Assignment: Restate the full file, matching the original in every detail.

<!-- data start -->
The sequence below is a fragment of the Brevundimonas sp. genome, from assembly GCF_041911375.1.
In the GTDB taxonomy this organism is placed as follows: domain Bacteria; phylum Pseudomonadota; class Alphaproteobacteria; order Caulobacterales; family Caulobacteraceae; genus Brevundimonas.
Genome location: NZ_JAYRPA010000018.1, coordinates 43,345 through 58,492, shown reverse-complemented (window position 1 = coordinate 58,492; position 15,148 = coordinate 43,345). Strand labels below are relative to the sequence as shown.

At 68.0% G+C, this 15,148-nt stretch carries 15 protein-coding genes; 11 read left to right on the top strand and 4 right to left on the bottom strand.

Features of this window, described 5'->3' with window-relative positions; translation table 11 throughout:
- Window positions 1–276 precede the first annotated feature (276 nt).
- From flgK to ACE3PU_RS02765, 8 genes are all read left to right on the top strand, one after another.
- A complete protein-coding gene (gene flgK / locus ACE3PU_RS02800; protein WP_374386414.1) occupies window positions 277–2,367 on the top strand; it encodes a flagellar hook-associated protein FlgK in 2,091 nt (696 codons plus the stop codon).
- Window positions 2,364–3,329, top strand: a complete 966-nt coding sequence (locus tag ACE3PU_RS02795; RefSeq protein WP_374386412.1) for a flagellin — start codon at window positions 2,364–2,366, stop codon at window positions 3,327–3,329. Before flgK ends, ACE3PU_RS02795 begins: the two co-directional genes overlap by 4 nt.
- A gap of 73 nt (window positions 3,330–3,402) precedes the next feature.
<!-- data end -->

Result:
The sequence below is a fragment of the Brevundimonas sp. genome, from assembly GCF_041911375.1.
In the GTDB taxonomy this organism is placed as follows: domain Bacteria; phylum Pseudomonadota; class Alphaproteobacteria; order Caulobacterales; family Caulobacteraceae; genus Brevundimonas.
Genome location: NZ_JAYRPA010000018.1, coordinates 43,345 through 58,492, shown reverse-complemented (window position 1 = coordinate 58,492; position 15,148 = coordinate 43,345). Strand labels below are relative to the sequence as shown.

At 68.0% G+C, this 15,148-nt stretch carries 15 protein-coding genes; 11 read left to right on the top strand and 4 right to left on the bottom strand.

Features of this window, described 5'->3' with window-relative positions; translation table 11 throughout:
- Window positions 1–276 precede the first annotated feature (276 nt).
- From flgK to ACE3PU_RS02765, 8 genes are all read left to right on the top strand, one after another.
- A complete protein-coding gene (gene flgK / locus ACE3PU_RS02800; protein WP_374386414.1) occupies window positions 277–2,367 on the top strand; it encodes a flagellar hook-associated protein FlgK in 2,091 nt (696 codons plus the stop codon).
- Window positions 2,364–3,329, top strand: a complete 966-nt coding sequence (locus tag ACE3PU_RS02795; RefSeq protein WP_374386412.1) for a flagellin — start codon at window positions 2,364–2,366, stop codon at window positions 3,327–3,329. Before flgK ends, ACE3PU_RS02795 begins: the two co-directional genes overlap by 4 nt.
- A gap of 73 nt (window positions 3,330–3,402) precedes the next feature.